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Defense minister's plagiarism scandal continues to prompt reader mail

The majority of our readers seem to think Guttenberg's reputation is beyond repair, but the 'teflon minister' has weathered scandals before, and made it through unscathed.

German Defense Minister Karl-Theodor zu Guttenberg attends a debate at the German federal parliament in Berlin, Germany, Thursday, Feb. 24, 2011.

While still popular in Germany, Guttenberg has readers' ire

The following comments reflect the views of DW-WORLD.DE readers. DW-WORLD.DE reserves the right to edit for length and appropriateness of content.

Opinion: Germany's scandal-plagued defense minister must step down

You seem at odds with about 73 percent of Germans in a recent poll. I wonder how many members of the Bundestag, especially from the Left and Greens, could withstand the interrogation given Guttenberg. I just wonder about the writer's political motives in all of this. - Paul, US

I am one of many former-doctoral students who had to work hard, and ethically, without cheating, for my degree. I am disgusted at the revelations of cheating and plagiarism of this man, and his attempts to dismiss the accusations as "absurd." He has no credibility and surely must resign. How can he, or anyone in government in future, talk of educational standards, honesty, hard work, without this arrogant man's actions haunting them? He should go now for the sake of his party at least, and apologize for his unacceptable behavior that is an insult to all students worldwide. - Alan, Poland

An excellent article in superb English. It sums up what I, as the mother of a PhD student in Cambridge, living in Germany with a German husband, have said all along. I will forward it to as many friends as possible. How can Merkel hold her head up after this display of expediency? - Maren, Germany

Bettina Marx echoed my sentiments exactly. I have much experience with students like Guttenberg; focused only on what place in the social hierarchy the title would give them versus having a genuine interest in the subject matter - at least enough to make them want to pursue the knowledge for its own sake. This whole controversy has raised the question, "Why does the defense minister have such a lack of interest in law studies?" and "What could be more important to a lawyer than the law?" It is those B and C students who are getting the real shaft here. It is very difficult to explain to them why they should make the sacrifice required to have a doctor title if those who are caught cheating can simply "shake it off" and keep moving upward. If what seems to be an utter contempt for honest work and sincere character is allowed to stand, it would set a precedent which would rip the society in a way not witnessed for decades. - Lilith, US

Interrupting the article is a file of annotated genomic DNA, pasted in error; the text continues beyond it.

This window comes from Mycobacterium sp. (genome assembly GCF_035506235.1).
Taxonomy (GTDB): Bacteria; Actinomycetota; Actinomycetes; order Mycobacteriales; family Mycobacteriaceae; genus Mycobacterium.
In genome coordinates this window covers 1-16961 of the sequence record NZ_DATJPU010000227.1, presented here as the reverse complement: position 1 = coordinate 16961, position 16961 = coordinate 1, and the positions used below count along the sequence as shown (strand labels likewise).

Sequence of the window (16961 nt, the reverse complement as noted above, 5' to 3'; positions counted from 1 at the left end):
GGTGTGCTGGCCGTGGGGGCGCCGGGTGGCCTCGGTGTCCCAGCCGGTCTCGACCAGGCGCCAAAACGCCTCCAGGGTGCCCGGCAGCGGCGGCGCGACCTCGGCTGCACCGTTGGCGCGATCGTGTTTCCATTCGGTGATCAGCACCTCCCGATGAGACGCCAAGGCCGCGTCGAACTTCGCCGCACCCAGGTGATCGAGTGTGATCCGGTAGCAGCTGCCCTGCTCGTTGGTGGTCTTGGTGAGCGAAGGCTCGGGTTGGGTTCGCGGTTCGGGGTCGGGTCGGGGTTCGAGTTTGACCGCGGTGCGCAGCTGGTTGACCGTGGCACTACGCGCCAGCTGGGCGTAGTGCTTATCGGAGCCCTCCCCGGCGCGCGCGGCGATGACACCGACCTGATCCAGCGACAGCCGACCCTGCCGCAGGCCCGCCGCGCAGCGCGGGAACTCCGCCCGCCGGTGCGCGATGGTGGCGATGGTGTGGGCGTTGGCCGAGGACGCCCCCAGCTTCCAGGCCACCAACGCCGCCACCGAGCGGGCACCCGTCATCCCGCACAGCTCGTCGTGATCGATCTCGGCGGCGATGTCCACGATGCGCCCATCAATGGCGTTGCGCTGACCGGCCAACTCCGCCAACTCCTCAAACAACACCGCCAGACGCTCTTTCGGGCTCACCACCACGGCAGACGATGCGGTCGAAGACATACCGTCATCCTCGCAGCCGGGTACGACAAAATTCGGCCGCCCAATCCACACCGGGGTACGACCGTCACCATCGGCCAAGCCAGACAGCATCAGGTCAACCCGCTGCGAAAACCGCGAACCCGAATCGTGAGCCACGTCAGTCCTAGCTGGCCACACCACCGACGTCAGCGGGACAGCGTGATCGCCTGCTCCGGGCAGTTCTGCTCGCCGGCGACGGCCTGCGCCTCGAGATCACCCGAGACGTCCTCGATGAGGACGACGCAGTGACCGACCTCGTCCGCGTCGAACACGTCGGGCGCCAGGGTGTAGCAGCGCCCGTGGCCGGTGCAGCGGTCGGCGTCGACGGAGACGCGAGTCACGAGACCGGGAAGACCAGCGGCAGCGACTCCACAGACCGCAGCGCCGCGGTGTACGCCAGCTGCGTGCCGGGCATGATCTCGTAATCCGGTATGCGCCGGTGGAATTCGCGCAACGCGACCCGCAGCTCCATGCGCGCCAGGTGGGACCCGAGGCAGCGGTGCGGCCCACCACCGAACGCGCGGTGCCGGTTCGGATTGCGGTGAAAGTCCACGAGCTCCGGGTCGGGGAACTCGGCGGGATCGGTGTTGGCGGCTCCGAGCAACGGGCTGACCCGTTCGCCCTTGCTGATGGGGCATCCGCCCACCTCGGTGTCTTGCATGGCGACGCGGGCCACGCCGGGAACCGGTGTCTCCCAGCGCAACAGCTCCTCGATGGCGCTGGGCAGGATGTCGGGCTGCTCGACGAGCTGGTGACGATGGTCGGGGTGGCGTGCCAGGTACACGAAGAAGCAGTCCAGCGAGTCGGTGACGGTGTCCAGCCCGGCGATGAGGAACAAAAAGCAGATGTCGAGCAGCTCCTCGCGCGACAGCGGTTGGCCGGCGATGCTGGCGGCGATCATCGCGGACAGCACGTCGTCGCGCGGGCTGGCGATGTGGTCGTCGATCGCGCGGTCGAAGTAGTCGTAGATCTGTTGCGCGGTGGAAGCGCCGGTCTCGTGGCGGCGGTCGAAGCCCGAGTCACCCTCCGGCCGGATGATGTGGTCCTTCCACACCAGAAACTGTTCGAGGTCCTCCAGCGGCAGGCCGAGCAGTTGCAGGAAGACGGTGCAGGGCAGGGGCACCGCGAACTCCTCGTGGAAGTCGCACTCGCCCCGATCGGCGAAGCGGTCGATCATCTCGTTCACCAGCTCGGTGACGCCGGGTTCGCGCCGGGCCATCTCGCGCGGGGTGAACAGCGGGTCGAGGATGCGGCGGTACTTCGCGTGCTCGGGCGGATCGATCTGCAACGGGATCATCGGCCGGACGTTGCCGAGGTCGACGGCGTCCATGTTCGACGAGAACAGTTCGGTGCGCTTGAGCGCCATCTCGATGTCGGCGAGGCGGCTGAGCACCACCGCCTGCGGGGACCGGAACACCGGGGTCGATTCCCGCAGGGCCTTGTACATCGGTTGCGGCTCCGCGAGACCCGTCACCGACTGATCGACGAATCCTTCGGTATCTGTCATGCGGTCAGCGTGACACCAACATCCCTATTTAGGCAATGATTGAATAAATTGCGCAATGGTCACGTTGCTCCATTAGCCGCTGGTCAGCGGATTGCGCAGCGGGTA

I do not blame the minister for this, but the university that gave him the doctorate title. How do you give someone an academic title without checking or investigating if he or she deserves it? It is the University of Bayreuth's mistakes not the minister's mistake. They have failed to do their job, now they do as if Guttenberg is a sinner or liar. That is a disgrace! - Pinky, Zambia, South Africa

German Defense Minister Guttenberg should step down. It's his only honorable option. As an English professor, I spend most of my work day convincing students (this country's future) that taking someone else's ideas or words without acknowledging the source is illegal and unethical. It is for a defense minister. Can anyone place trust any kind of statement Guttenberg makes on any subject from now on? Even worse, he showed neither the professionalism nor the decency to admit to his wrongdoing at a time at which the country could still have recovered from shame and embarrassment, at a time at which German citizens could still have forgiven him. The minister's arrogance to raise himself above the German law and international standards of professionalism clearly indicates that his concern is single-mindedly focused on personal advancement rather than the good of the country. He has forfeited everyone's trust. He needs to go. Need I say more? - Brigitte, US

I think it is a disgrace that Guttenberg is still in power. He stole over 70 percent of his PhD thesis from other peoples' works. As if that was not enough he denied it and lied about it. Guttenberg is very quick with firing people even if there is only the suspicion that they have done wrong, he should apply the same principle to himself and resign. - Katharina, UK

Guttenberg apologized to his party in Hessen. Such valor! He mocks his supporters with his guile and lies. The extent of Guttenberg's plagiarism is deplorable! I would like to see Guttenberg stand answer to a more critical audience, and be held accountable for his crime. He should not be left off of the hook so easily. - Manuela, Germany

Compiled by Stuart Tiffen
Editor: Andreas Illmer

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